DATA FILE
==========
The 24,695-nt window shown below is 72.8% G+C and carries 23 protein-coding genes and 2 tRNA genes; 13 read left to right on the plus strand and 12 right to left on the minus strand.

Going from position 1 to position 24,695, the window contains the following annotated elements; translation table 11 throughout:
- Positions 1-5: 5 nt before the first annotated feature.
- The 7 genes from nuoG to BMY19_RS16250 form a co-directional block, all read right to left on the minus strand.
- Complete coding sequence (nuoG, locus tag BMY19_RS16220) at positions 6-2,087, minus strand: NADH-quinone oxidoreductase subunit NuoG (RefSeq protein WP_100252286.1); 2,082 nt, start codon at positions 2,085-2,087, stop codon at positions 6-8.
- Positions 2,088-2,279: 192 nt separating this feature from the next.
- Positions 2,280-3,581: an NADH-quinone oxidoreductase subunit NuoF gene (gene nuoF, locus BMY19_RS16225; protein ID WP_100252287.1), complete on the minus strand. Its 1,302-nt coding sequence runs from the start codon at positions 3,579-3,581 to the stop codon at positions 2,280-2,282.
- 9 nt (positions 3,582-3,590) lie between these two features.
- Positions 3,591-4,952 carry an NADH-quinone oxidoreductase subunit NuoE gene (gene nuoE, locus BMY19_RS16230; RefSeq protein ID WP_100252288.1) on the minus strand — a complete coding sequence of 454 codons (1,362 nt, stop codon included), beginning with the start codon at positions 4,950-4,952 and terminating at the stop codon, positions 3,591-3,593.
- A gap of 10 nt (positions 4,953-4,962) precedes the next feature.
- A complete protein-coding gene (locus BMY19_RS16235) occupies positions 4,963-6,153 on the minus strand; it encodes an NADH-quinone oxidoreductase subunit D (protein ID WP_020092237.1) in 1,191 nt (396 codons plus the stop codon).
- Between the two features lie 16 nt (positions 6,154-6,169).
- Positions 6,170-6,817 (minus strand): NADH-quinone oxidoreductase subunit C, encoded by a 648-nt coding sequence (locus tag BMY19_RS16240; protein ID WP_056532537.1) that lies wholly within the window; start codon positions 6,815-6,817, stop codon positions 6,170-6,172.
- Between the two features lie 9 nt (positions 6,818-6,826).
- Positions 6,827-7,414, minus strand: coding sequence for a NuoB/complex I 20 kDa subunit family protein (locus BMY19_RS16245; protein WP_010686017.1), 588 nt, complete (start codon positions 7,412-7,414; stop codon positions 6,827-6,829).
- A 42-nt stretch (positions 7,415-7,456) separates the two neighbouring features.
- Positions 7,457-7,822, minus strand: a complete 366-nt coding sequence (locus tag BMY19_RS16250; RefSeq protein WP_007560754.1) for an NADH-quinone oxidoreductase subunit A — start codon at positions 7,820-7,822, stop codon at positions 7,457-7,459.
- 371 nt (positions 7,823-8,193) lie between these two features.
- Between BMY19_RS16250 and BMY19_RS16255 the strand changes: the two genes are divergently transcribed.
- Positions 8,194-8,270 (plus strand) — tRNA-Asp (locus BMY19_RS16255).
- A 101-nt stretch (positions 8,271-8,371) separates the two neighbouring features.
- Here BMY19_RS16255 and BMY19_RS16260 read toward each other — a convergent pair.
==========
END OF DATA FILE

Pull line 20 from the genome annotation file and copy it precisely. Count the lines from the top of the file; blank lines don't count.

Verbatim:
- Positions 8,194-8,270 (plus strand) — tRNA-Asp (locus BMY19_RS16255).